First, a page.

Results tagged ‘ Brett Wallace ’


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            It’s never fair to heap
unfair expectations on a young athlete.  So the fact that the A’s newly-acquired outfielder
Michael Taylor can launch tape-measure home runs, steal bases and
play defense like a young
Dave Winfield is beside the point.  Suffice to say, I
think Billy is ecstatic that Taylor
was available.  Clearly, he paid a steep
price in shipping another blue-chipper, Brett Wallace, to the Blue Jays to consummate
the deal.  In return, however, I think we
acquired a legitimate five-tool player with huge upside.  From all reports, Taylor is the real deal.  Power, speed, rifle arm and amazing
athleticism for such a big man.  If you
don’t believe me, check out this clip on YouTube :


today, I coordinated a media conference call with Michael and our beat
writers.  If there were any doubts
whether Mr. Taylor attended Stanford
University, those doubts
were dispelled rather quickly on the call. 
There were no standard answers to the reporters’ questions.  One writer asked him whether he preferred
playing left or right field.  Most
guys would have merely said, “I’m happy to play either place as long as I’m in
the lineup.”  Not Michael.  He said something like, “Well, if you play
right field, a mistake will most likely cost you a base, while not necessarily
in left field.  Of course, it also
depends on the ballpark.  At Fenway,
right field is more challenging while you have the Green Monster in left.”  Talk about an articulate young man.  This kid oozed confidence and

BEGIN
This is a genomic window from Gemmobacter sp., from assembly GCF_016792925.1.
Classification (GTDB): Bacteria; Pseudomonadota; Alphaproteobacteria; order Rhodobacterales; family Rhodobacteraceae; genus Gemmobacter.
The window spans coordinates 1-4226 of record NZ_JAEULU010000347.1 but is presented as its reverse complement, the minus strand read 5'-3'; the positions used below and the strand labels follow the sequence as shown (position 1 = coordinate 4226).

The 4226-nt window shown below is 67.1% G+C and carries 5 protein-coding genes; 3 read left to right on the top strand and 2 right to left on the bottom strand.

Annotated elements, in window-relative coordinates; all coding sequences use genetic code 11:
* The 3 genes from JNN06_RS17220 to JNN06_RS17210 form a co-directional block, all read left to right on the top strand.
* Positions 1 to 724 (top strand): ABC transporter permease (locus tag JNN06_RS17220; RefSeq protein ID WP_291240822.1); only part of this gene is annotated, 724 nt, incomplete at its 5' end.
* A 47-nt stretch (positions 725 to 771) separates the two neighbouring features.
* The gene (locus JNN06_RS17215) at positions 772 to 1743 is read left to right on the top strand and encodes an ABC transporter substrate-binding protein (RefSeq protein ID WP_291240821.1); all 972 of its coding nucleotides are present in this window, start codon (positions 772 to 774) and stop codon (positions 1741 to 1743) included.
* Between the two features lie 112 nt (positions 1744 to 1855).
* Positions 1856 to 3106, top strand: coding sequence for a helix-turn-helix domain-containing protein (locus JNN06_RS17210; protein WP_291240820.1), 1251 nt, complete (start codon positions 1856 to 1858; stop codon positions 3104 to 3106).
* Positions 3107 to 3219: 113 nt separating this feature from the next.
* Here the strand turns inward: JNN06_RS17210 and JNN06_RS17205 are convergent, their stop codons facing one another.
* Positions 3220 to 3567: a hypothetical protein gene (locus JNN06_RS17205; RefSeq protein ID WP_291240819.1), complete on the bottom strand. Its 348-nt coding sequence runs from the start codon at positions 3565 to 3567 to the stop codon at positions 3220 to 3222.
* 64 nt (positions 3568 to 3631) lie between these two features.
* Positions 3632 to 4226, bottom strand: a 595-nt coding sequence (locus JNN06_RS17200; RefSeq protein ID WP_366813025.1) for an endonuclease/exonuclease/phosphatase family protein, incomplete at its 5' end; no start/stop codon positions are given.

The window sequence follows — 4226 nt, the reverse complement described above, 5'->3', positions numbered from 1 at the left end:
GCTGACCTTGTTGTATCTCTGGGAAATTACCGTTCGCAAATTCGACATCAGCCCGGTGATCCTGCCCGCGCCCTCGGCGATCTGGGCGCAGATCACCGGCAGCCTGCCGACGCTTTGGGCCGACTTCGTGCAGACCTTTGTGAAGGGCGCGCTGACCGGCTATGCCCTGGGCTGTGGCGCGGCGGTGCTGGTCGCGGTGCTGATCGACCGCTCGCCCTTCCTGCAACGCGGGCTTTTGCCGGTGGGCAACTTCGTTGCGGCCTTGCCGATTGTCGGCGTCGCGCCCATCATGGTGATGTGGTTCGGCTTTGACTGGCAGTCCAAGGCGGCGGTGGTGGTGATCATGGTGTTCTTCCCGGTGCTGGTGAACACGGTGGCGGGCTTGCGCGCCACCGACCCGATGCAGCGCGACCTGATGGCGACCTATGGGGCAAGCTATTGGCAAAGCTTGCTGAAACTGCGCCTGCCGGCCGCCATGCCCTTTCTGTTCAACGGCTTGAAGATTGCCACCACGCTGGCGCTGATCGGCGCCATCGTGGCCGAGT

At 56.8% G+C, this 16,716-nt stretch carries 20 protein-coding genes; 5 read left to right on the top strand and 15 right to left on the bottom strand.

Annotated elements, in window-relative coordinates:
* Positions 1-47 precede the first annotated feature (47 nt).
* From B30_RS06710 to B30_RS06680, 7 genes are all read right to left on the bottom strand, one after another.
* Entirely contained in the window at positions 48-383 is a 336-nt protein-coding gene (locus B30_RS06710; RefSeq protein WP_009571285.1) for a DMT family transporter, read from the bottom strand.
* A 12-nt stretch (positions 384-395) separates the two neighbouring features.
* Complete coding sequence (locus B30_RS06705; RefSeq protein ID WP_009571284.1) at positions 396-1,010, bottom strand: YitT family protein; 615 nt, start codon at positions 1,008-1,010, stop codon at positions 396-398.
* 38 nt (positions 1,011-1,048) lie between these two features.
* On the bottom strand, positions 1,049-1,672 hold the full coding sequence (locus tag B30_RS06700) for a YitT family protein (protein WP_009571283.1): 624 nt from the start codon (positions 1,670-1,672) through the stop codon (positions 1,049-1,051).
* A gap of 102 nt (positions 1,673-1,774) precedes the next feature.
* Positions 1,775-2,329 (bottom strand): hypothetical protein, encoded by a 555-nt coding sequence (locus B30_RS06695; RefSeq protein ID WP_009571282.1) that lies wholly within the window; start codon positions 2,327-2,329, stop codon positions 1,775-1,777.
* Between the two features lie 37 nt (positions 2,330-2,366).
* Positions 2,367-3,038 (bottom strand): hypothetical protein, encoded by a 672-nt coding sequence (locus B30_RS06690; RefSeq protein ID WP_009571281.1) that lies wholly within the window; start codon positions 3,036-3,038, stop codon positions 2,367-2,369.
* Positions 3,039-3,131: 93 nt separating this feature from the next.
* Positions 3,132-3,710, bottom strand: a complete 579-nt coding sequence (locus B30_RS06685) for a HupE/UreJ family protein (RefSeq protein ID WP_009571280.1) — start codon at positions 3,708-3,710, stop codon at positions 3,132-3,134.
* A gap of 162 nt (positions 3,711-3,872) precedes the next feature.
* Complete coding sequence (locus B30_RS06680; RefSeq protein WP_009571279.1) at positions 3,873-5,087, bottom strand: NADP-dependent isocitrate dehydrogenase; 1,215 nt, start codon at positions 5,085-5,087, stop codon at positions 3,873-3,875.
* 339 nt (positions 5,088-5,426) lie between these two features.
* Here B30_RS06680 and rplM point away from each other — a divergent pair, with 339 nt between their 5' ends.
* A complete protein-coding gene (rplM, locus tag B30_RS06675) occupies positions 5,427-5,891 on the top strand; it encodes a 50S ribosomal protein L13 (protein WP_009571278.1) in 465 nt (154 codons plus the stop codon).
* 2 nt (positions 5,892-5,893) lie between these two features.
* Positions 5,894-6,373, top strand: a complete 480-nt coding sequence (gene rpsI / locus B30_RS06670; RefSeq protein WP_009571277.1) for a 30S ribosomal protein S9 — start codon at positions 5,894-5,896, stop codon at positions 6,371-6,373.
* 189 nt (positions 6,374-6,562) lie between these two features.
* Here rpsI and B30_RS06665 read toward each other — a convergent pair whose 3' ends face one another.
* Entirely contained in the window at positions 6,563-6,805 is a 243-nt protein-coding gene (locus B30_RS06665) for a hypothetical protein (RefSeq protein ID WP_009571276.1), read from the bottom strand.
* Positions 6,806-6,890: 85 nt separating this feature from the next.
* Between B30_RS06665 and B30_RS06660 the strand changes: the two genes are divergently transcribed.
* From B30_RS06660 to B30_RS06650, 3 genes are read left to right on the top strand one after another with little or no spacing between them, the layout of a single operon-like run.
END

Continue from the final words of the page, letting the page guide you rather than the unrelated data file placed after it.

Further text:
intelligence.  I opened the proceedings
by asking him, tongue-in-cheek, “Michael, why don’t you share with these folks
the highlights of your long and storied career with Toronto.” 
He didn’t miss a beat.  “Yeah right. 
I think it lasted all of about 38
” he said with the hint of a giggle. 


many Stanford student-athletes, Michael seems to have that star mentality to go
along with his unique talent.  I have
seen where that can make the difference on whether someone actually reaches
true superstardom.  Obviously, it will
play out on the diamond this year and in years to come.  But if you’re an A’s fan, I think you should
be wearing a smile today.  Billy did
good.  And go ahead and allow yourself to
daydream about a time, hopefully real soon, when the middle of Oakland’s lineup
features a pair of 6-6, 250-pound bookends named Taylor & Carter, reminiscent
of an earlier era of A’s baseball.  Bash
Brothers II you say?  Since both of these
guys can hit with power and also steal bases, maybe a more appropriate moniker
would be The Mash & Dash Brothers!


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two months after I started my job as the new public relations director, I had
the pleasure of meeting
Billy Owens,
the A’s affable director of player personnel. 
It was August 2008, the White Sox were in town and Owens was parked next
to the batting cage at the Coliseum during BP. 
I asked him about a young prospect named
Chris Carter (right), the outfielder who came over in the Dan Haren trade
with Arizona
and had unleashed a 39-homer, 104-RBI season in his first year in the A’s farm
system at Single-A Stockton.  I
distinctly remember what “Billy O” said: 
“No one here in uniform tonight has more natural power than that kid,”
he said.  “He’s still raw but you can’t
teach that kind of power.”  Then I looked
around, and I saw
Ken Griffey, Jr., Jim Thome, Jermaine Dye, Frank Thomas and Jack Cust,
all in uniform.  “Billy O” looks at me
again and just nods his head. 


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Could this guy be for real?  Add him to Carter and
two-time All-American and Pac-10 Player of the Year
Brett Wallace (right), the prize piece in the Matt Holliday trade, and A’s fans may be seeing
the long ball return to Oakland sooner than we think.


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